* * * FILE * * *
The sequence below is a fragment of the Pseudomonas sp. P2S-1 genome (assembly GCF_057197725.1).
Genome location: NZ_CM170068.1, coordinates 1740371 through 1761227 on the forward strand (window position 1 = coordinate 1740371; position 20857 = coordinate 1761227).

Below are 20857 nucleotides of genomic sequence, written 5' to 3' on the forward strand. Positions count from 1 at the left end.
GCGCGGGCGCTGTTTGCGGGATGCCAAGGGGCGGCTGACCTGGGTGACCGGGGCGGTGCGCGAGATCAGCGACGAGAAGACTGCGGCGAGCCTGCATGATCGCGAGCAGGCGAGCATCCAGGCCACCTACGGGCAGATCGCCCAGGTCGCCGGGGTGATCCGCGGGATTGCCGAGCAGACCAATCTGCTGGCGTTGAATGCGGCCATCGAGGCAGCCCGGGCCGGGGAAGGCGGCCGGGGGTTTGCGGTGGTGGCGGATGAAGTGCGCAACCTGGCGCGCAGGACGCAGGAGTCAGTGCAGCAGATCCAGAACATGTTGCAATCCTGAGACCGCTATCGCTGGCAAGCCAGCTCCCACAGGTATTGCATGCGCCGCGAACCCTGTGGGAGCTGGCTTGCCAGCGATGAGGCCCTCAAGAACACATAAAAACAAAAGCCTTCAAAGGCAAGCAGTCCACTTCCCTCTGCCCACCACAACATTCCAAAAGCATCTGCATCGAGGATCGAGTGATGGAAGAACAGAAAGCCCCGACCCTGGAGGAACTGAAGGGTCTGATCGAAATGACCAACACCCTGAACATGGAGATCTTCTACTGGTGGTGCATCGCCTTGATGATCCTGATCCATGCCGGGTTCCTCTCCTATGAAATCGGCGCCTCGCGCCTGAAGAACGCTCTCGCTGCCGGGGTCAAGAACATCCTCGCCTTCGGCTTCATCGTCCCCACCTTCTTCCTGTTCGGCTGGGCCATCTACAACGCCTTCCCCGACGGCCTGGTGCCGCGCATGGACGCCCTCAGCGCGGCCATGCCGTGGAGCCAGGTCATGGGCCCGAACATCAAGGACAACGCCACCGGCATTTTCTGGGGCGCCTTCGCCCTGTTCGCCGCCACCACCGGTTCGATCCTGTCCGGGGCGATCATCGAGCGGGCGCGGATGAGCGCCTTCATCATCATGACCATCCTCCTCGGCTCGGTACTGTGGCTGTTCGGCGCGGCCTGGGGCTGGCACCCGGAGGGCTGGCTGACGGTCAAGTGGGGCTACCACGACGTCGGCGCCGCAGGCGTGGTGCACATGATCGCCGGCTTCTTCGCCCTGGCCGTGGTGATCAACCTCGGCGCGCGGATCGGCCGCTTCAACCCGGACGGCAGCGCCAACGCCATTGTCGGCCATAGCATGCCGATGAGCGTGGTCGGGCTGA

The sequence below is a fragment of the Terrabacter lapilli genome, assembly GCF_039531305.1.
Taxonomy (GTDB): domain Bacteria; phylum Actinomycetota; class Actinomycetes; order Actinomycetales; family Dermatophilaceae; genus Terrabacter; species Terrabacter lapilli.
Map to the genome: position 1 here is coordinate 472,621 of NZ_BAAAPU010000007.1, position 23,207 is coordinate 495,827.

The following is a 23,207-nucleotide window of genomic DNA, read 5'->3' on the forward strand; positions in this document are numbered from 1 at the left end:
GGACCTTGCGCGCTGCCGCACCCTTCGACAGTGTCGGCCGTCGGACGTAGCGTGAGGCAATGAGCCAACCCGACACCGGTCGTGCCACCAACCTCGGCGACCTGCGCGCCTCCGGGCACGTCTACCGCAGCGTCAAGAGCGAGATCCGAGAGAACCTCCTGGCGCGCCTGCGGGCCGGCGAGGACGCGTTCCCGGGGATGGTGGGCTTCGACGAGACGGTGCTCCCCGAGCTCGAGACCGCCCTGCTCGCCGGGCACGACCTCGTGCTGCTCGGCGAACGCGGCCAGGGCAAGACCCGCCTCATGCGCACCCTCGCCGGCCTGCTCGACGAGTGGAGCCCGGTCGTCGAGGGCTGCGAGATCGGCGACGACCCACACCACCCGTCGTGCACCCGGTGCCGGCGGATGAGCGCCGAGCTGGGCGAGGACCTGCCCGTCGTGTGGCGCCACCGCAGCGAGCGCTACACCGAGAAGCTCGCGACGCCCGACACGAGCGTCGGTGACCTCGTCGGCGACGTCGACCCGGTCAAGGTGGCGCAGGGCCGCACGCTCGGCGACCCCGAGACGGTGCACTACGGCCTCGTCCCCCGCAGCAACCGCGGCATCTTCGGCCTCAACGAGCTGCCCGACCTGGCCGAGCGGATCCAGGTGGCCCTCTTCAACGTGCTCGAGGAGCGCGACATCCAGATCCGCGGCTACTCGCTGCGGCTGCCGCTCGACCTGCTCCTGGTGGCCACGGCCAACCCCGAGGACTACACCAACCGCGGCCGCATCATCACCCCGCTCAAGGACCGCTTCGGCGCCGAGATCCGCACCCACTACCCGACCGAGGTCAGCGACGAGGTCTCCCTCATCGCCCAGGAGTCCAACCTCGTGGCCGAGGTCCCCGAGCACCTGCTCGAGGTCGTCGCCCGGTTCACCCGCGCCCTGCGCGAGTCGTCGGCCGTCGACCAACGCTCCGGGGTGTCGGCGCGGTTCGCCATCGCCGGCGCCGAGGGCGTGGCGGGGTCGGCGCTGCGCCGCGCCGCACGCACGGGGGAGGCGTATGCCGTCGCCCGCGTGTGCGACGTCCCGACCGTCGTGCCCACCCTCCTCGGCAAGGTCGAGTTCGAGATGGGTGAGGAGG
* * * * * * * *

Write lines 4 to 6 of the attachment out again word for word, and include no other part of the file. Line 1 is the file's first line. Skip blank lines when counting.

GCGCGGGCGCTGTTTGCGGGATGCCAAGGGGCGGCTGACCTGGGTGACCGGGGCGGTGCGCGAGATCAGCGACGAGAAGACTGCGGCGAGCCTGCATGATCGCGAGCAGGCGAGCATCCAGGCCACCTACGGGCAGATCGCCCAGGTCGCCGGGGTGATCCGCGGGATTGCCGAGCAGACCAATCTGCTGGCGTTGAATGCGGCCATCGAGGCAGCCCGGGCCGGGGAAGGCGGCCGGGGGTTTGCGGTGGTGGCGGATGAAGTGCGCAACCTGGCGCGCAGGACGCAGGAGTCAGTGCAGCAGATCCAGAACATGTTGCAATCCTGAGACCGCTATCGCTGGCAAGCCAGCTCCCACAGGTATTGCATGCGCCGCGAACCCTGTGGGAGCTGGCTTGCCAGCGATGAGGCCCTCAAGAACACATAAAAACAAAAGCCTTCAAAGGCAAGCAGTCCACTTCCCTCTGCCCACCACAACATTCCAAAAGCATCTGCATCGAGGATCGAGTGATGGAAGAACAGAAAGCCCCGACCCTGGAGGAACTGAAGGGTCTGATCGAAATGACCAACACCCTGAACATGGAGATCTTCTACTGGTGGTGCATCGCCTTGATGATCCTGATCCATGCCGGGTTCCTCTCCTATGAAATCGGCGCCTCGCGCCTGAAGAACGCTCTCGCTGCCGGGGTCAAGAACATCCTCGCCTTCGGCTTCATCGTCCCCACCTTCTTCCTGTTCGGCTGGGCCATCTACAACGCCTTCCCCGACGGCCTGGTGCCGCGCATGGACGCCCTCAGCGCGGCCATGCCGTGGAGCCAGGTCATGGGCCCGAACATCAAGGACAACGCCACCGGCATTTTCTGGGGCGCCTTCGCCCTGTTCGCCGCCACCACCGGTTCGATCCTGTCCGGGGCGATCATCGAGCGGGCGCGGATGAGCGCCTTCATCATCATGACCATCCTCCTCGGCTCGGTACTGTGGCTGTTCGGCGCGGCCTGGGGCTGGCACCCGGAGGGCTGGCTGACGGTCAAGTGGGGCTACCACGACGTCGGCGCCGCAGGCGTGGTGCACATGATCGCCGGCTTCTTCGCCCTGGCCGTGGTGATCAACCTCGGCGCGCGGATCGGCCGCTTCAACCCGGACGGCAGCGCCAACGCCATTGTCGGCCATAGCATGCCGATGAGCGTGGTCGGGCTGA

The sequence below is a fragment of the Terrabacter lapilli genome, assembly GCF_039531305.1.
Taxonomy (GTDB): domain Bacteria; phylum Actinomycetota; class Actinomycetes; order Actinomycetales; family Dermatophilaceae; genus Terrabacter; species Terrabacter lapilli.